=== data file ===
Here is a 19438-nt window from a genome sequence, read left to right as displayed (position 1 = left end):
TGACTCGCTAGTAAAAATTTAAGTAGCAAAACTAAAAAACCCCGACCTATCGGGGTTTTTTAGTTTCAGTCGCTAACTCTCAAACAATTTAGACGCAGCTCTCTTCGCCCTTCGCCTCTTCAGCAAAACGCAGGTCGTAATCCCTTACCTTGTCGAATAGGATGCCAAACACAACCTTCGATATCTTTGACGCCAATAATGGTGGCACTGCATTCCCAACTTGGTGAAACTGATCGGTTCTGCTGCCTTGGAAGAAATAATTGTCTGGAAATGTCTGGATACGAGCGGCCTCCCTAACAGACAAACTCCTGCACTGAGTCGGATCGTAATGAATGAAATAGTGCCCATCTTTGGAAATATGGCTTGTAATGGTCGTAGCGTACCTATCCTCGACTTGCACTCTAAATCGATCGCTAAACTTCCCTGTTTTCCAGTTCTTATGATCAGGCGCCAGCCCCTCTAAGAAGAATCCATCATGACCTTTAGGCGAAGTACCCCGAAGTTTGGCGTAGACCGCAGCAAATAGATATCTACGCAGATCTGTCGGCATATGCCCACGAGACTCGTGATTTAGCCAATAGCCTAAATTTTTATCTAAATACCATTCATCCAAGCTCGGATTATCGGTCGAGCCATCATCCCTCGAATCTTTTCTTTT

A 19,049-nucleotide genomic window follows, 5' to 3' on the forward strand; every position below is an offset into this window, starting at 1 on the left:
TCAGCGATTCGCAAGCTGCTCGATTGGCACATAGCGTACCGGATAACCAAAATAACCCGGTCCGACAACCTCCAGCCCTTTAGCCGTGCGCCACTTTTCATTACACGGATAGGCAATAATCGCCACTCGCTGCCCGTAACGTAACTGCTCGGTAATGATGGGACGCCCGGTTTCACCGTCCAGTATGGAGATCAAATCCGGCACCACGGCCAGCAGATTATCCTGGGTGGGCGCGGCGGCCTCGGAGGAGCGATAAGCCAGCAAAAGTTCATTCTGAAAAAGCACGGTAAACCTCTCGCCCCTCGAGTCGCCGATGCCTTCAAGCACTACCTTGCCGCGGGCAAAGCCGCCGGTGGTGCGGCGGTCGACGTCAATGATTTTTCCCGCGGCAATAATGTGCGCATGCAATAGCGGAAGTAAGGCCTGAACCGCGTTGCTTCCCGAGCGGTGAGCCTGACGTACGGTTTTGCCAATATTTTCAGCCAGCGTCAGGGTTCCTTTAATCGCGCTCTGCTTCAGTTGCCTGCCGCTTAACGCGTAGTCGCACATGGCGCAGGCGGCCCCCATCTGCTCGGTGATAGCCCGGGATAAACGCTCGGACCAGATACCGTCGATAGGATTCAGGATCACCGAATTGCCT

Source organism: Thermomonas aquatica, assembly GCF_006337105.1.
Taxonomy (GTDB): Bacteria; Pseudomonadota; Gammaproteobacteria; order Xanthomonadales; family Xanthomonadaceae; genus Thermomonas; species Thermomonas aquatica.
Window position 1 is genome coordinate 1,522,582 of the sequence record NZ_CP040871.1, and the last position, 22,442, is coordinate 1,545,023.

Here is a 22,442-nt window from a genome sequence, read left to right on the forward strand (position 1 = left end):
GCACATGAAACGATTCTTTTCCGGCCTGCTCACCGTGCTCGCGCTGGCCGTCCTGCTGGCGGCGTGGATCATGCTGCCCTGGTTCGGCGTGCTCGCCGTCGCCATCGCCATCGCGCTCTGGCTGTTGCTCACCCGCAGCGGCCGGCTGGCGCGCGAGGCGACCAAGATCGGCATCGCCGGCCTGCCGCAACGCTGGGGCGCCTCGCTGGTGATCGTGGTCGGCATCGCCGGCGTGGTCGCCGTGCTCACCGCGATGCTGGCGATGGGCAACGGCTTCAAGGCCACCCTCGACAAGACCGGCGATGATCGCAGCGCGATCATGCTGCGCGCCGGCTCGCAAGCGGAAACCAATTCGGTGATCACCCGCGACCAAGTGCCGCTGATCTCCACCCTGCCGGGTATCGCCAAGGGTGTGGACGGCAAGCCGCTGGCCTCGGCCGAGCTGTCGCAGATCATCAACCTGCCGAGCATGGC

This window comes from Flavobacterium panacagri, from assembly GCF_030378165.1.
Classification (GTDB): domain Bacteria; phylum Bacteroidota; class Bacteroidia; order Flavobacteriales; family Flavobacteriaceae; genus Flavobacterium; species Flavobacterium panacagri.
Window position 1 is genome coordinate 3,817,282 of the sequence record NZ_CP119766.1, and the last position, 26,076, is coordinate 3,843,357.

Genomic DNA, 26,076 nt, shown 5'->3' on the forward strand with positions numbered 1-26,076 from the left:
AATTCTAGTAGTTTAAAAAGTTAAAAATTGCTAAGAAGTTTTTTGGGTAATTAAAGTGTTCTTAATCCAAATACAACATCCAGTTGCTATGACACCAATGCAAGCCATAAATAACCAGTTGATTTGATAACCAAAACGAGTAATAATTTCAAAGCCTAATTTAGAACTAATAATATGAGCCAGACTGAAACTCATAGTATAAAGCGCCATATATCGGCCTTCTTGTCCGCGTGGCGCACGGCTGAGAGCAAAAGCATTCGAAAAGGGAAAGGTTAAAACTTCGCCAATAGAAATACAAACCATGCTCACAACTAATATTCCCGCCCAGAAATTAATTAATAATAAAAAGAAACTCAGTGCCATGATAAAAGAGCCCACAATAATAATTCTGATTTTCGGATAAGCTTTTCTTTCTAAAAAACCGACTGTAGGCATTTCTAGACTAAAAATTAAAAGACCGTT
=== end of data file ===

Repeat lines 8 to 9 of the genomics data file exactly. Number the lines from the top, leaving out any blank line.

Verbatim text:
Here is a 22,442-nt window from a genome sequence, read left to right on the forward strand (position 1 = left end):
GCACATGAAACGATTCTTTTCCGGCCTGCTCACCGTGCTCGCGCTGGCCGTCCTGCTGGCGGCGTGGATCATGCTGCCCTGGTTCGGCGTGCTCGCCGTCGCCATCGCCATCGCGCTCTGGCTGTTGCTCACCCGCAGCGGCCGGCTGGCGCGCGAGGCGACCAAGATCGGCATCGCCGGCCTGCCGCAACGCTGGGGCGCCTCGCTGGTGATCGTGGTCGGCATCGCCGGCGTGGTCGCCGTGCTCACCGCGATGCTGGCGATGGGCAACGGCTTCAAGGCCACCCTCGACAAGACCGGCGATGATCGCAGCGCGATCATGCTGCGCGCCGGCTCGCAAGCGGAAACCAATTCGGTGATCACCCGCGACCAAGTGCCGCTGATCTCCACCCTGCCGGGTATCGCCAAGGGTGTGGACGGCAAGCCGCTGGCCTCGGCCGAGCTGTCGCAGATCATCAACCTGCCGAGCATGGC